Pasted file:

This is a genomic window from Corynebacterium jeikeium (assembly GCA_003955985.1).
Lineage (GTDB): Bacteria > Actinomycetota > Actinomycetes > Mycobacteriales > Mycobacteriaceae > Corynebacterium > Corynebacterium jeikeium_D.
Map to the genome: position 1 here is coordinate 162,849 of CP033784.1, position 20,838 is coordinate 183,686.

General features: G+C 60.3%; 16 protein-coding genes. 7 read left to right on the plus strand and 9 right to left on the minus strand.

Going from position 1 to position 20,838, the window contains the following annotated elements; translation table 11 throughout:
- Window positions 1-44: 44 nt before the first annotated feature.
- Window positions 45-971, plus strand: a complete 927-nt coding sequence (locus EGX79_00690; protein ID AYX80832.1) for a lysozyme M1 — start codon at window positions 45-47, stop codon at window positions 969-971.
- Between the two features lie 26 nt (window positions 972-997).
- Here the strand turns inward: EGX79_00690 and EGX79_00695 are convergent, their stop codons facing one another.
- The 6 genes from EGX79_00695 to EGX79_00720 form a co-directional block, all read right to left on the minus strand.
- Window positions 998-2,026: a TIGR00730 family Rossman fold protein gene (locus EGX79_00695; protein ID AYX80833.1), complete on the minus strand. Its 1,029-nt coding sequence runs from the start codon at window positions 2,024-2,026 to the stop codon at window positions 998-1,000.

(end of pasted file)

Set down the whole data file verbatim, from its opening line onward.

This is a genomic window from Corynebacterium jeikeium (assembly GCA_003955985.1).
Lineage (GTDB): Bacteria > Actinomycetota > Actinomycetes > Mycobacteriales > Mycobacteriaceae > Corynebacterium > Corynebacterium jeikeium_D.
Map to the genome: position 1 here is coordinate 162,849 of CP033784.1, position 20,838 is coordinate 183,686.

General features: G+C 60.3%; 16 protein-coding genes. 7 read left to right on the plus strand and 9 right to left on the minus strand.

Going from position 1 to position 20,838, the window contains the following annotated elements; translation table 11 throughout:
- Window positions 1-44: 44 nt before the first annotated feature.
- Window positions 45-971, plus strand: a complete 927-nt coding sequence (locus EGX79_00690; protein ID AYX80832.1) for a lysozyme M1 — start codon at window positions 45-47, stop codon at window positions 969-971.
- Between the two features lie 26 nt (window positions 972-997).
- Here the strand turns inward: EGX79_00690 and EGX79_00695 are convergent, their stop codons facing one another.
- The 6 genes from EGX79_00695 to EGX79_00720 form a co-directional block, all read right to left on the minus strand.
- Window positions 998-2,026: a TIGR00730 family Rossman fold protein gene (locus EGX79_00695; protein ID AYX80833.1), complete on the minus strand. Its 1,029-nt coding sequence runs from the start codon at window positions 2,024-2,026 to the stop codon at window positions 998-1,000.